Nicolaos Chountis is the Member of the European Parliament (MEP) representing Syriza (party of the Greek left) and from 2005 to 2009 he was the Secretary of the central political committee of Synaspismos. Departing from this economic analysis and its political consequences for the left, Nicos Chountis followed with a strong criticism of the European Commission, whose action is not being that of building the rescue of Greece on the basis of solidarity. In his view, it is wrong to consider that the financial crisis is just an imported external shock from the USA to Europe, but the depth of the crisis confirms that the institutionalisation of neo-liberalism in Europe with the Maastricht Treaty and all its democratic deficits was the work of irresponsible politicians who supported the Stability Pact which appears now as a structural error. Indeed, the fiscal crisis is not just a particular case of Greece or of the PIGS but also a trend in all European countries including Germany.

For Chountis it was also irresponsible to rescue a financial sector which had overcome its structural role by going into other sectors and that now that it has been rescued by public moneys it does not have any problem in attacking the public hand which saved them from bankruptcy. Transform’s guest passed onto the solutions suggested by Liem agreeing that the UE budget is now too low to serve as economic stabiliser but it is much more important to underline for the public the absurdity that private banks are ‘printing’ money by borrowing from the ECB at one per cent and then lending to the Greek government at five per cent. Furthermore, the Left should insist that the European Council controls the participation of the International Monetary Fund (IMF) which is the central institution which support the dollar and the international economic policies of the USA. Otherwise this implies that the European Union has opened a very dangerous door for the future resolution of similar problems as there is no European Treaty which envisages the participation of this non-European institution. If this has been done it is because politically, it participates from the same neo- liberal logic of the stability pact which is not based on European solidarity but on fearing and shaming Southern European countries which are constrained to knock in the IMF’s door. In a few words, for Chountis, the Left must take note of what this call to the IMF means for the role of the European Union in the future economic architecture of international economic relations after the crisis.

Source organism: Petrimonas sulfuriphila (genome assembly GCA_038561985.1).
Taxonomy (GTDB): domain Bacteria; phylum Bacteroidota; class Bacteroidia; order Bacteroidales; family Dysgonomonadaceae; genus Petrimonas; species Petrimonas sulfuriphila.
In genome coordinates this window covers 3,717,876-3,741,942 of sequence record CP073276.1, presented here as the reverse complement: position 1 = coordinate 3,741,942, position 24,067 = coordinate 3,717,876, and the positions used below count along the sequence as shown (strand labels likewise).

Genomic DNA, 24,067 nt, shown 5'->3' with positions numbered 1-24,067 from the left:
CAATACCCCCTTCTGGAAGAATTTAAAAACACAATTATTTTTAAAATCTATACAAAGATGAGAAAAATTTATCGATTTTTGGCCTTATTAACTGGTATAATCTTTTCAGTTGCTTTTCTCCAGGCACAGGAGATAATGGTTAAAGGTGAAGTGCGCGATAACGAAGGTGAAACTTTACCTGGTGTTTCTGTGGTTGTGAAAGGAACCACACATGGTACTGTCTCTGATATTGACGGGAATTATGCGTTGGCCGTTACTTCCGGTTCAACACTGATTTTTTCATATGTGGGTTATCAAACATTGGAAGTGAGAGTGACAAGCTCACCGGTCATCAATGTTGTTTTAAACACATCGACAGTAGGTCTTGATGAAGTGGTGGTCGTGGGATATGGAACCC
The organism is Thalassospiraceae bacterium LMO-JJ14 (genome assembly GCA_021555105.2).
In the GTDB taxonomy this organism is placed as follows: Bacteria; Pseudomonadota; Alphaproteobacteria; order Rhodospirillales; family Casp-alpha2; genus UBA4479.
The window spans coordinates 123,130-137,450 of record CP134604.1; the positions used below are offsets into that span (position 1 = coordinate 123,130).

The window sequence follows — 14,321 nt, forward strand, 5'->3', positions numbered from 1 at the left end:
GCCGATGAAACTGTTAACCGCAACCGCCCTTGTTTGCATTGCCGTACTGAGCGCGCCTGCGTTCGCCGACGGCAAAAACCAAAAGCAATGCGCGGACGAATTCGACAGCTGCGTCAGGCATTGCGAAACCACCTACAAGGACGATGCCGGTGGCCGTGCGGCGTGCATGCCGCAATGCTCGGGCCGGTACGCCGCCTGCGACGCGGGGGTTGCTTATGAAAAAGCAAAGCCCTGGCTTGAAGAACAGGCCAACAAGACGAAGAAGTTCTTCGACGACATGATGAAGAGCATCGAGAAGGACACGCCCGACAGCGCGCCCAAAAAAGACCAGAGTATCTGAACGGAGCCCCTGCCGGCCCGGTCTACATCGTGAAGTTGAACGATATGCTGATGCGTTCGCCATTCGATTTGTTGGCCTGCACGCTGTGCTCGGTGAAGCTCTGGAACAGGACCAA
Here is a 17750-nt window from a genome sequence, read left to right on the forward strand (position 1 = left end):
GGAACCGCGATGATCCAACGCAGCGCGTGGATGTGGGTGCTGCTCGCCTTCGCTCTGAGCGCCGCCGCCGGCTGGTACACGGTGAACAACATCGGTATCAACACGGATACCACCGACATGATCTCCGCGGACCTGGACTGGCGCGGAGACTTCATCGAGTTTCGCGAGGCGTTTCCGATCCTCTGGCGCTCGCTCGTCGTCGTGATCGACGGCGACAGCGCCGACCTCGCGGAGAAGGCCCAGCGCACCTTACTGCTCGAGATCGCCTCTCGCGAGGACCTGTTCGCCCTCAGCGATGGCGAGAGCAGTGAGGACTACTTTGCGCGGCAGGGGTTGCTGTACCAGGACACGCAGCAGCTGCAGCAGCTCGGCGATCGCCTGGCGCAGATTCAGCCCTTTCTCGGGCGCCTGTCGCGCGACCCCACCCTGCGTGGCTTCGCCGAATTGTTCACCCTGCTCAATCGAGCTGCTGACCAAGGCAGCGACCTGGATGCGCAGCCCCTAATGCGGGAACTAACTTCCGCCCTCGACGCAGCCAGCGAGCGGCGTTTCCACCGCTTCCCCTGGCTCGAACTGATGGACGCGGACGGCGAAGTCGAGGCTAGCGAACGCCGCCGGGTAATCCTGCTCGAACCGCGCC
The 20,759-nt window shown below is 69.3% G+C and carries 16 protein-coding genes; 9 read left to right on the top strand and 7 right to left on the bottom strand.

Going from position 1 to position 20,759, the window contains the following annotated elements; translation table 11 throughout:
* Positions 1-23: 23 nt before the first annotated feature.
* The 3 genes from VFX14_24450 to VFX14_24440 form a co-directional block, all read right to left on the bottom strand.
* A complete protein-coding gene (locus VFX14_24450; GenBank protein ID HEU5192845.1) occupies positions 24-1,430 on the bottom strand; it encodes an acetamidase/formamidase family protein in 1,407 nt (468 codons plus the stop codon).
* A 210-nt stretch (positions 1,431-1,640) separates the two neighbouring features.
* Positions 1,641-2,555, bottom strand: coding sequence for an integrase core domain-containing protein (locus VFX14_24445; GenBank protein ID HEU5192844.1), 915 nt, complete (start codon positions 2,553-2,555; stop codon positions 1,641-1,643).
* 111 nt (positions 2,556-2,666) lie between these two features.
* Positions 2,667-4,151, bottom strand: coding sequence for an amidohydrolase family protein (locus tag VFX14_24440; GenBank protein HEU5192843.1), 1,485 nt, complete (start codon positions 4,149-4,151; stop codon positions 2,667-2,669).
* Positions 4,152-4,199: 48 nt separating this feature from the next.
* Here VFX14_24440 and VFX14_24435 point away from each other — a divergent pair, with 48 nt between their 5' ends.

In a paper delivered by Haris Golemis of the Nicos Poulantzas Institutehis conclusions sum up a perpetual problem of the left when he tries to offer alternatives under the heading “Radical left alternatives: Easy to conceive, difficult to apply”. According to Golemis the radical left in Europe can feel completely vindicated for its criticism of the neoliberal construct established by the various European Treaties since Maastricht. “The neoliberal European project is staggering and nobody can guarantee its future. However, ex-post vindication is not an achievement per se, although it can be a useful weapon in the ideological and political struggle with both the right and the centre-left political forces, which are responsible for the state of the Union. The problem is that the left has neither managed to prevent this disastrous neoliberal process of integration nor change it after it started. Effectiveness is even more urgent today, since the situation in Europe is extremely difficult for the working people in all countries.

I am in a position to know that in Greece Synaspismos has a coherent programme for a progressive exit from the crisis, which includes specific proposals for the Euro-zone and the EU in general, and I am sure that the same is more or less true for most European left parties. What we don’t know is the way the radical left can gain the ideological and political hegemony in our countries in order to change the balance of political and social forces, without which no social transformation is possible at national and European levels. In the face of the ongoing crisis and the problems in Greece, the countries of the South of Europe, the Euro-zone and the EU in general, the European radical left should: